Saturday, January 26, 2013


I've already written on this blog about my love for Western novels and films.  And recently I've e-published a number of my own Westerns.  Some of you have even bought and told me you enjoyed these e-books, for which I thank you.  Since I was a boy of twelve or so I've been fascinated not simply by the Western genre itself but especially by the oft-told story of Wyatt Earp and his disastrous two years in the silver-mining camp of Tombstone in Arizona Territory, which resulted in what has come to be called (incorrectly) The Gunfight at the OK Corral and Earp's subsequent Vendetta Ride against the men who crippled one of his brothers for life and murdered another. 

Ever since the day when the boy I was back in the 1950's read Stuart N. Lake's admittedly overblown biography Wyatt Earp: Frontier Marshal I've wanted to write my own version of this almost Shakespearean tragedy.  There hasn't been a year since when I haven't mulled over what such a book might be, and how I might approach it.  I've kept current with the new research that turns up from time to time as other writers who've come to share my obsession have delved into the records and made new discoveries and come to varying conclusions about why so much blood was shed in that remote spot in the early 1880's, and who was to blame.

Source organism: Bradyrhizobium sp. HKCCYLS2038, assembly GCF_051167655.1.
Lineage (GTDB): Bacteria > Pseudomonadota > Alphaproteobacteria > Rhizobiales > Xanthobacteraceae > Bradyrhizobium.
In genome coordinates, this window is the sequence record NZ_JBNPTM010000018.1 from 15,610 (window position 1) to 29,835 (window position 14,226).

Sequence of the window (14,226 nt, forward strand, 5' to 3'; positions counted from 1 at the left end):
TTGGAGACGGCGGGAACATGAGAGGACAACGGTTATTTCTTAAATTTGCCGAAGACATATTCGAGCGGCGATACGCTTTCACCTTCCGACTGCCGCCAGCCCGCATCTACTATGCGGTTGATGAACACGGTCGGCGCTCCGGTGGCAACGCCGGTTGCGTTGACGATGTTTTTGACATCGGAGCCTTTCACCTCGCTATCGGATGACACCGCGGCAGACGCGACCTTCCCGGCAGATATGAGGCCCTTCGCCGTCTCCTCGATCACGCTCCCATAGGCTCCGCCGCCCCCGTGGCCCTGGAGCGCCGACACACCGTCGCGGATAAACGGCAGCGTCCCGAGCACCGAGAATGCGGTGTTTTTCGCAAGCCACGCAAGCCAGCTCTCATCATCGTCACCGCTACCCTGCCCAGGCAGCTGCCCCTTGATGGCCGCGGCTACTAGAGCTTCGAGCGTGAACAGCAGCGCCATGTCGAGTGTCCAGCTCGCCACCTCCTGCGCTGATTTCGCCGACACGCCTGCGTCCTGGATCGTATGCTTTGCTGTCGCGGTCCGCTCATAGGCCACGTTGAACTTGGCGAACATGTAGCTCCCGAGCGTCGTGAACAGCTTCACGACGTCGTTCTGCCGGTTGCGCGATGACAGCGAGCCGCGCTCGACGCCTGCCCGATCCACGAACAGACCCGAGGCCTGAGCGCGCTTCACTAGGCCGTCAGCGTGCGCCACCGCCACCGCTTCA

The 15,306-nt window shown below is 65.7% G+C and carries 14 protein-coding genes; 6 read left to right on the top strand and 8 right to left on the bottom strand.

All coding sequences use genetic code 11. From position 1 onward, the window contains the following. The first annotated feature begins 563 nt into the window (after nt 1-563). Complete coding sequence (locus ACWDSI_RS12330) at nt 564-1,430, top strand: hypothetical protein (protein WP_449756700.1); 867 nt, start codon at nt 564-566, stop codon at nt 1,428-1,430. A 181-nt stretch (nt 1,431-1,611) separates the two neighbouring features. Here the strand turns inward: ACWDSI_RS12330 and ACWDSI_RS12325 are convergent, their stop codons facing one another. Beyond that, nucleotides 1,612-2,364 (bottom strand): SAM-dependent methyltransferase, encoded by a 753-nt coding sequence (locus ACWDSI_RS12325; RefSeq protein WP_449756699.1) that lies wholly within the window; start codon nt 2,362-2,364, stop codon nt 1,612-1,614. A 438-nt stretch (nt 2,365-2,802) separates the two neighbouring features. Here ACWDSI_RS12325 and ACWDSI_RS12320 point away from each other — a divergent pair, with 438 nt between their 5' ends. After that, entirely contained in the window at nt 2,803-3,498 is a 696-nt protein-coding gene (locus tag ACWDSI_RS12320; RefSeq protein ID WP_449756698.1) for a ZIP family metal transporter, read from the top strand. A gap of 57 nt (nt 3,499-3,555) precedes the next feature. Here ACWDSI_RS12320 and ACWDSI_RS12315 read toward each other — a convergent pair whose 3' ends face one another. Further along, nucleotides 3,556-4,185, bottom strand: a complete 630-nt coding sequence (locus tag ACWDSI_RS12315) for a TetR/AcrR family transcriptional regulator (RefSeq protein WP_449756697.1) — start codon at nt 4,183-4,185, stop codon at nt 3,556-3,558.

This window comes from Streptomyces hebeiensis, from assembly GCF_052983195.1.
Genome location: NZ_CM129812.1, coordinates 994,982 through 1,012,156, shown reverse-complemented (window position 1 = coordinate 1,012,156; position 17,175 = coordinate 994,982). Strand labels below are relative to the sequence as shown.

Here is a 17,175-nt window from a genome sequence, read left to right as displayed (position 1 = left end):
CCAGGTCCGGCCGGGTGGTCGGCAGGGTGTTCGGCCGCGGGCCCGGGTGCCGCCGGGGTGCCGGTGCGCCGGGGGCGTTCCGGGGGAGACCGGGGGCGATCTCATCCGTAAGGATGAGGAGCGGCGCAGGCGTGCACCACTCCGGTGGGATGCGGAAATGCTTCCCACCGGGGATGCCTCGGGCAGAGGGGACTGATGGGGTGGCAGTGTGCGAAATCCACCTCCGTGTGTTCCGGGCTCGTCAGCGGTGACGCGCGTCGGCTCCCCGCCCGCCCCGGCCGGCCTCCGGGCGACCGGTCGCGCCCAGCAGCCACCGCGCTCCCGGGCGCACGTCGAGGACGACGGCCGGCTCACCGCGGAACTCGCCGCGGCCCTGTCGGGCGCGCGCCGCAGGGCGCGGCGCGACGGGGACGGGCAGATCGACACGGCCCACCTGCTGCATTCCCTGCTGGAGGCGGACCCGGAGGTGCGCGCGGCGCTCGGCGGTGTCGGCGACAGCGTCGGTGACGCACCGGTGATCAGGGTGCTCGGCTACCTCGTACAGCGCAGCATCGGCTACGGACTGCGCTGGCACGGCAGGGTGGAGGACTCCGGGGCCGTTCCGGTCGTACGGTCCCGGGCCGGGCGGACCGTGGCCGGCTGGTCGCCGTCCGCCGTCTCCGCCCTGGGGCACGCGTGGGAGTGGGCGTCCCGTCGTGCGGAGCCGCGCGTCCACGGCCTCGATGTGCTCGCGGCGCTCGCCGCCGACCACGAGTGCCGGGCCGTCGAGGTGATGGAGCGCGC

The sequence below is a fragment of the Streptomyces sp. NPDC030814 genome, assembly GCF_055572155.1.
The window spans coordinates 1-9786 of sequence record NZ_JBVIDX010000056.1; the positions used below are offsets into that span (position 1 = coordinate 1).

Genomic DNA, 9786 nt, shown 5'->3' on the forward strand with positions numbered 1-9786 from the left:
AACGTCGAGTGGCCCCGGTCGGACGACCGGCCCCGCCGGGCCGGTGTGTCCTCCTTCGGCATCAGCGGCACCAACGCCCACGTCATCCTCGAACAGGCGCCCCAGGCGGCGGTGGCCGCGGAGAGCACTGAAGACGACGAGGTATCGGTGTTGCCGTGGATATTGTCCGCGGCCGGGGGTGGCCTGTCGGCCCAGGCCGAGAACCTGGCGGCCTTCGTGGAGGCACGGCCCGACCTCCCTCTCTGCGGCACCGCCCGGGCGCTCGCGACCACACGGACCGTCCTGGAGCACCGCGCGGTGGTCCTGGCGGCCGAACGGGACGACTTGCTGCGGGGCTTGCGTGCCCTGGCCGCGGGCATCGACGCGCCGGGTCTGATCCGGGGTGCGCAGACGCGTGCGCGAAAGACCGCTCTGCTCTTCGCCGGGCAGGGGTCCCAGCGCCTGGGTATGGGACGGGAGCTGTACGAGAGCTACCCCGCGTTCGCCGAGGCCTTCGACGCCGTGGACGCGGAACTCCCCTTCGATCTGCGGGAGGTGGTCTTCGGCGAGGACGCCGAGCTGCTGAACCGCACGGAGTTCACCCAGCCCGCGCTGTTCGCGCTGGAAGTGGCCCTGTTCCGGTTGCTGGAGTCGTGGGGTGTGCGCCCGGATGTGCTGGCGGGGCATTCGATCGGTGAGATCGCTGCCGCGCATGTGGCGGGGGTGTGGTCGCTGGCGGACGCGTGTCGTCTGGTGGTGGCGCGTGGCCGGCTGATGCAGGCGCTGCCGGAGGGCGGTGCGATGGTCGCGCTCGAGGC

Back in the 1990's I actually completed a bloated nine-hundred-odd-page novel about Wyatt and his Tombstone troubles, trying to place him and his enemies in a realistic light and somehow find a fresh way of telling the tale that would somehow be distinguishable from the many other versions found on film and in books.  Lately I've decided to try trimming and revising that novel, which has lain untouched now for many years.  But the size of the job is somewhat frightening, for my version of the story is complex and is related from many different points of view--those of Earp's family, friends and foes.